This is a blog about music, photography, history, and culture.
These are photographs from my collection that tell a story about lost time and forgotten music.

Mike Brubaker
{ Click on the image to expand the photo }

Tuba Babies

24 April 2015


Brass musicians often use mutes inserted into their instrument's bell to muffle and alter the tone. However these accessories are quite expensive for tubas due to the size, so babies are substituted in the interest of economy. While some tuba baby mutes do have a drawback due to excessive squirming which may result in a stuck mute, there can be musical advantages of adding a high descant part if the child can sing. And given enough training, they also can hold the music.  

This image of a proud father and son is taken from a glass plate negative, 108mm x 112mm in size. There are no marks for their identities, date, or place. Though the bandsman's collar does have a badge with initials, the focus is unclear. The camera lens did pick up the ornate engraving on the silver tuba. The child wiggled.
So this photo must forever remain
timeless — tempo senza tempo

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Another disadvantage to the baby tuba mute is that one size does not fit all. Inevitably the mute out grows the instrument leaving the player at a disadvantage unless he can produce more. Here we see two novel solutions for baby tuba mutes. The one on the left clearly is no longer a good fit but it seems it could double on cornet. The one on the right is smaller and has been stuffed into a helicon, sometimes nicknamed a "rain-catcher".  It is possible that the two bandsmen holding it are actually attempting to extract the baby tuba mute.

The fathers, and I think uncles and grandfathers too, are members of the Banda Verde of Sterling, Illinois. Their large format photo appeared on this blog in July 2010. The band of  17 musicians (and two young apprentices) are posed in front of Sterling's town bandstand for a patriotic event that involved the G.A.R. – The Grand Army of the Republic or Union Army veterans. 

Sterling, IL Standard
August 24, 1905

I have since uncovered more history of the band which played their first concert in 1905. I believe this photo dates from September 1906 based on several reports in the Sterling newspaper for a G.A.R. reunion.  

The musicians were union members of the American Federation of Musicians as marked A. F. of M. on the bass drum. Their uniforms were in fact dark green  with black braid trim.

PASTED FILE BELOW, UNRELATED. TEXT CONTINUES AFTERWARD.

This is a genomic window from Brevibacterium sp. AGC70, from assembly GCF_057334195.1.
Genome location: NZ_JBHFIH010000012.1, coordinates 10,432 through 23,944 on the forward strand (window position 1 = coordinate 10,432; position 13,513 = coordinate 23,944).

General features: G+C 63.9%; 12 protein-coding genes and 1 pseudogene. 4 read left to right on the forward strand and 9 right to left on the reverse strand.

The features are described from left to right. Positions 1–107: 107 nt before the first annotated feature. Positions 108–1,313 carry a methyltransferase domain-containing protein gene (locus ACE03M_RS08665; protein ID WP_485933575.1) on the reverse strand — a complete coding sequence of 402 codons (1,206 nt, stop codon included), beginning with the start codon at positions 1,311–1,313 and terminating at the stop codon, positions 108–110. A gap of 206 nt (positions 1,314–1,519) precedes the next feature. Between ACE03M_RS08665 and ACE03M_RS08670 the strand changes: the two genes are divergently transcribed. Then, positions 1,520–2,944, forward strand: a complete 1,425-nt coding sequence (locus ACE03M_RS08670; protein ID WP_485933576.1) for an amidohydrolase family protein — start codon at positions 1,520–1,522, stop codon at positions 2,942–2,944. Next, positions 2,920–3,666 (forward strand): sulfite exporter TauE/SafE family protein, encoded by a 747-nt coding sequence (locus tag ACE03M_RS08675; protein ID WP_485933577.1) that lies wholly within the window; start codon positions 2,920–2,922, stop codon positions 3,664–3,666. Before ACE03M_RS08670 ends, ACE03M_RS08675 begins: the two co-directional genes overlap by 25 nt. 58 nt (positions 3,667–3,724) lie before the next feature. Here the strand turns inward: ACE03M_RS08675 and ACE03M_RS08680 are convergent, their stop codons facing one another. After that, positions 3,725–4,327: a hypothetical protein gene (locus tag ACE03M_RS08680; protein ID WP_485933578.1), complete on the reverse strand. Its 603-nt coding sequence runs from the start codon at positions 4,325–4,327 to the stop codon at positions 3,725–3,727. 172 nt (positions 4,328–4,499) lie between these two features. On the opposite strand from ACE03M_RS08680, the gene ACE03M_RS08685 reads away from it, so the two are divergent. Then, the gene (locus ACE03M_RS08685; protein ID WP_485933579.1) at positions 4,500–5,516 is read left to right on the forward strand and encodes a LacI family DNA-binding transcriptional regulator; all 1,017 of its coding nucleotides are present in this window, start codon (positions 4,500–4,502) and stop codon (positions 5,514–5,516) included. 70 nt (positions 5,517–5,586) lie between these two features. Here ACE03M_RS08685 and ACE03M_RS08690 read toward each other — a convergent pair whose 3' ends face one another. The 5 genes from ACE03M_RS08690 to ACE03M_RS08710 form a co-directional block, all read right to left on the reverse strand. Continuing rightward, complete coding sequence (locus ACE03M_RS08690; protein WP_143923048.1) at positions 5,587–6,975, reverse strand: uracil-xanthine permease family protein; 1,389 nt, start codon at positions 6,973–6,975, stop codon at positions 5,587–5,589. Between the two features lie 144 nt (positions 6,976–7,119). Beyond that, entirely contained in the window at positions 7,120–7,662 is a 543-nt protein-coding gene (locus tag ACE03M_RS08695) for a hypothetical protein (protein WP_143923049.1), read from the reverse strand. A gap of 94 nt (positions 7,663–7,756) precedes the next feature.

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The tuba player and his son were part of several glass plate negatives found listed in the same estate sale. I acquired this extra negative of the same father and son because it is a beautiful photograph.

The location of the rowboat, the date, and the names are all unknown.
But the photographer holding the camera was mother.  She had a good eye, I think.

This is my contribution to Sepia Saturday.
Click the link to see how other people are bringing up baby.

O Canada!

18 April 2015

Creating a family portrait, especially of a large family, has always been a fine art for a photographer. Arranging subjects into triangles follows the classical traditions of portrait painters. Here we see a mother seated with her wide eyed newborn as her older son stands close. He holds a violin and looks to be about age 7 or 8. 

On the other side of the photo is another triangle with a father and his four other children. Three small boys, who appear about ages 3, 4, and 5, perch on a papier-mâché stump, the universal 19th century photo studio prop. One child has a role of music in his lap. Next to them stands the tallest brother, perhaps age 11 or 12, who holds a blackwood flute. Their father sits relaxed in an arm chair with a clarinet in his expert grasp. Everyone gazes indirectly to the right of the camera. 

It is a charming well balanced portrait of a family proud of their musical accomplishments. Their clothing and high button shoes place them in the 1880-90s, posing for a style of photo that was quite common for this era.

Except for one small difference. This is a family of color posing for a Canadian photographer.

The father's features are clearly African in origin, but his wife's complexion is paler and her ethnicity is less clear. We can not rule out that she might even be of Ameri-Indian descent, or what is called in Canada a member of the First Nations.

Before the American Civil War, many black people sought freedom from American slavery by escaping to Canada. After emancipation that migration continued in the second half of the century and included black immigrants from the British West Indies. 

Canadian census records present a dilemma for genealogy research. Prior to 1901 race was not included as a census category in Canada. Whereas American census records are helpful in using race to make a positive identification, especially with regard to common surnames, early Canadian documents lack this refinement. Even after 1901, it was called Racial or Tribal origin which included entries for Irish, Scotch, as well as Indian. On the other hand, Religion was very carefully noted in Canada. Roman Catholic, Methodist, Episcopal, etc. or even Pagan for native Indians was listed.